This post is in the Surveys and Interviews category

Semi structured interviews or recall sessions were conducted with fourteen individuals as a part of the research data gathering. These people had either participated in other video recorded observation activities or had been involved in significant creative activities with me in the recent past. The included Mary, a long time musical collaborator, Allan, Eric and Anne, former music technology students who had also worked with me on professional projects outside the university setting, members of Zen Zen Zo Physical Theatre, Mark and Kat, with whom I had worked extensively on several productions and who use my music in their own theatre practice, and five students from my classes, who were working with me on non-assessed projects.

Not all these interactions were able to be recorded, and indeed some of the the most valuable in terms of content were quite informal in nature, resulting in a few sentences “plugged in” to this document. In all cases, the informants had previously been initiated into the informed consent process and were fully aware that their insights and observations were being sought for the purposes of the research. The social and cultural context of these interviews or discussions varied but I tried to ensure that in each case the setting for the discussion was similar to where our working collaboration took place. This helped to reflect the rapport that the reflection required and enabled a recursive questioning model that was conversational rather than interrogative (Minichiello, Arani, Timewell, & Alexander, 1995).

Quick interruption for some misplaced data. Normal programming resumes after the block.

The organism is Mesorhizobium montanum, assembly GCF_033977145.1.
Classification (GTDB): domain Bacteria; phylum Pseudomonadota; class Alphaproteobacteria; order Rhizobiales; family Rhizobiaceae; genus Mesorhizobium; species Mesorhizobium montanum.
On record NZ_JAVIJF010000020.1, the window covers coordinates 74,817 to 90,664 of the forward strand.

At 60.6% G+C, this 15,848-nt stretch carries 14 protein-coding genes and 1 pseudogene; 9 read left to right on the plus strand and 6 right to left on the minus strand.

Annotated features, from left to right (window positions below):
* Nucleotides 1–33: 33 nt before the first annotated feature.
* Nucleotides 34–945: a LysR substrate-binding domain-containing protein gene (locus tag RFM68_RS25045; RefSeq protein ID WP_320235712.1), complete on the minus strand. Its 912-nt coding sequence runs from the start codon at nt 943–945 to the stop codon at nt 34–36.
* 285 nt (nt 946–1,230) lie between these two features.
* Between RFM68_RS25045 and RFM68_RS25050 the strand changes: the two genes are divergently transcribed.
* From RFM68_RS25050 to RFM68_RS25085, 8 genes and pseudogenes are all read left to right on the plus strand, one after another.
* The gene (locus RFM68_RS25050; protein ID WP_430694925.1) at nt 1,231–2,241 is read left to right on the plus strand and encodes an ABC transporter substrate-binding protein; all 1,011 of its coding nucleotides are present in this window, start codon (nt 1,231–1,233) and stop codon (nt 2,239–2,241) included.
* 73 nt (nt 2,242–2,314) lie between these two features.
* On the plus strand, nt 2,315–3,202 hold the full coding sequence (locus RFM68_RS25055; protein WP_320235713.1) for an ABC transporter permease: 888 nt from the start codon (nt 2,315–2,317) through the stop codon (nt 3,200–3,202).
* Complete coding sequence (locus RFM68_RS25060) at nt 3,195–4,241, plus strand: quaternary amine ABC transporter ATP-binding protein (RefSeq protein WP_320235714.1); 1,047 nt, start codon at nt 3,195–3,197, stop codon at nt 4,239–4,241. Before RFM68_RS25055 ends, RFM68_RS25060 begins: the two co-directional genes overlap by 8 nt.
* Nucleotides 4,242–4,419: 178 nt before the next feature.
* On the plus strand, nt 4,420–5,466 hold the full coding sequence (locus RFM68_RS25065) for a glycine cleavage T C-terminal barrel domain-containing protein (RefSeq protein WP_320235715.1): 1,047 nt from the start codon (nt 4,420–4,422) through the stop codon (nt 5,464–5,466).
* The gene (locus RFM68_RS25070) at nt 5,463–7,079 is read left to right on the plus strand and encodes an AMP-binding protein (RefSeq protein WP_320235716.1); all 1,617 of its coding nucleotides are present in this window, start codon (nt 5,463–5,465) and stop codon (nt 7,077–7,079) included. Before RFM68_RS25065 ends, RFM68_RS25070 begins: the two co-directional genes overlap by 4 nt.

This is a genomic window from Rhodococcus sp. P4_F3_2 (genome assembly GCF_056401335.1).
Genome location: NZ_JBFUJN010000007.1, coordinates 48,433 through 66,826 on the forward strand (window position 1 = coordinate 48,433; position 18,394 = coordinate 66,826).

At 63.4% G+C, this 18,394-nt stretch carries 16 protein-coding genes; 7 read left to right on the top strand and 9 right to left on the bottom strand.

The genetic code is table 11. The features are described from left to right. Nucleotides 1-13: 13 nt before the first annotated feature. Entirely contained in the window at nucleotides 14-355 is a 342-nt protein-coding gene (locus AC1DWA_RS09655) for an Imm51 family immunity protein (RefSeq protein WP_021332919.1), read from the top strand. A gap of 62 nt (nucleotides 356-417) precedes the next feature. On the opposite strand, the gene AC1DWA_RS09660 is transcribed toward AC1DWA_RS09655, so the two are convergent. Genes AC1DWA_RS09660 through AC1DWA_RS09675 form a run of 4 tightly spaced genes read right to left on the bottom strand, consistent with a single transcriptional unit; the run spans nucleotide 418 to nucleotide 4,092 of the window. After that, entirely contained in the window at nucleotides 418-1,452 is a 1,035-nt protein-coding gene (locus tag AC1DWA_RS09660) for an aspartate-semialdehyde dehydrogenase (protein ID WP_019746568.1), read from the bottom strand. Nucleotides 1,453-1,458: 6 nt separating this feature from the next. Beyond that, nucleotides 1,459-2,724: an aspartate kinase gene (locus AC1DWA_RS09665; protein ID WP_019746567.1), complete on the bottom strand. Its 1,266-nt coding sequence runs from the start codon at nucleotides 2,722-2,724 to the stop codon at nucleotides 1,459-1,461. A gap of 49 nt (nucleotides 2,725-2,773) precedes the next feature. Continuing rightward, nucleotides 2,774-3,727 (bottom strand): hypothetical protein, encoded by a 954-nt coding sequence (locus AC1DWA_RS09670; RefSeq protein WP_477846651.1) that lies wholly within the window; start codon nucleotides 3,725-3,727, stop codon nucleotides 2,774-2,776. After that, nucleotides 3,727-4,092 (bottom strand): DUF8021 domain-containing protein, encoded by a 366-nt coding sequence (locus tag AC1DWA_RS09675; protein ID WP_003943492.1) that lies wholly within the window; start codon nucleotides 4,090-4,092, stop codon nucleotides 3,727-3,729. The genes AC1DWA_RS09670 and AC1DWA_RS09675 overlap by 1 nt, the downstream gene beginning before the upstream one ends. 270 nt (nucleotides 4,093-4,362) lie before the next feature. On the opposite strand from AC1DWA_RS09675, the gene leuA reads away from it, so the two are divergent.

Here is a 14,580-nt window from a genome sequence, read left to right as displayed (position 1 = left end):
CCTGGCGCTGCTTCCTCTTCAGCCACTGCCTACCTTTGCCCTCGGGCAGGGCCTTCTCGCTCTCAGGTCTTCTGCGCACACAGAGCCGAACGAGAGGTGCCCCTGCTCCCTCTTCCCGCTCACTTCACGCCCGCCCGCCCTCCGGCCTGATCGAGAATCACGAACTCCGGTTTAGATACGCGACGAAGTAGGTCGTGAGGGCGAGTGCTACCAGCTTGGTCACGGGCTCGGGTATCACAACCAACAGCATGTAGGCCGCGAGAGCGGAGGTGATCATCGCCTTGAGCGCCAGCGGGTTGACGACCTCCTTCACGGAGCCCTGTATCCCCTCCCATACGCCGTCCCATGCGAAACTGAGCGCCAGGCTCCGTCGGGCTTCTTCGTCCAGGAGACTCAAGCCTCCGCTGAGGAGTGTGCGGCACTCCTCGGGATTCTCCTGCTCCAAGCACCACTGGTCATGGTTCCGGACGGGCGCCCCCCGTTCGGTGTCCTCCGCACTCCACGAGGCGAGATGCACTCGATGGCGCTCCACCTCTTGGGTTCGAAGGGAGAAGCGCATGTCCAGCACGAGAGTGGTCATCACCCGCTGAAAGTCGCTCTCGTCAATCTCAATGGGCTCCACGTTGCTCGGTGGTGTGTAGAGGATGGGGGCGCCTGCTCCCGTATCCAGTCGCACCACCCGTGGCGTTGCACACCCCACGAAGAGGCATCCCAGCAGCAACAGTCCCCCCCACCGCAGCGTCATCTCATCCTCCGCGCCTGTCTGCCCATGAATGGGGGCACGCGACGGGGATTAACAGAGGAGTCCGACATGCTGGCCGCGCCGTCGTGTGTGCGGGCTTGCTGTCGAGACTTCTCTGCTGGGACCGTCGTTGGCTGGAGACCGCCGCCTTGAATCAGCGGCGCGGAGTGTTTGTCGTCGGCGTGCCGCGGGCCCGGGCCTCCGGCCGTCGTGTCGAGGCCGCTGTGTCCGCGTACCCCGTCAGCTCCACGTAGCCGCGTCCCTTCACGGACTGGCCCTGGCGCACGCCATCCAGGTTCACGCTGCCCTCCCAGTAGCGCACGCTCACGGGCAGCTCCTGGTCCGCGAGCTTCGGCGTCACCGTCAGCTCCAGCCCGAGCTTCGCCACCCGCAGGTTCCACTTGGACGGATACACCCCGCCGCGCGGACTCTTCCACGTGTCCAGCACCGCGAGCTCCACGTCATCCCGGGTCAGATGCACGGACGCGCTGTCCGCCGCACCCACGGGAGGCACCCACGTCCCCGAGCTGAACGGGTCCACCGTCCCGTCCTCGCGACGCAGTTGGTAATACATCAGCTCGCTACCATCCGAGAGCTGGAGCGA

These interviews served a number of purposes. In two cases, they provided an opportunity for stimulated recall (Heath & Hindmarsh, 2002; King & Tuckwell, 1983), where I was able to view and discuss a situation that had arisen in a previous recording1. The interviews with collaborators allowed discussion and specific questions about working methods and interactions, where shared experiences could be referenced from memory. While the mode of analysis differed, with some providing empirical data for later objective analysis, all the interviews also gave an opportunity for observing verbal and non-verbal communication styles, if only because I was hyper-vigilant about these factors in the course of the interaction. The observations gleaned from these interviews have been vital in forming the insights around interactions in social and musical situations, and are referred to in numerous posts throughout the Insights section of the dissertation.

  1. see Watch Yourself, and Eric and Emma []

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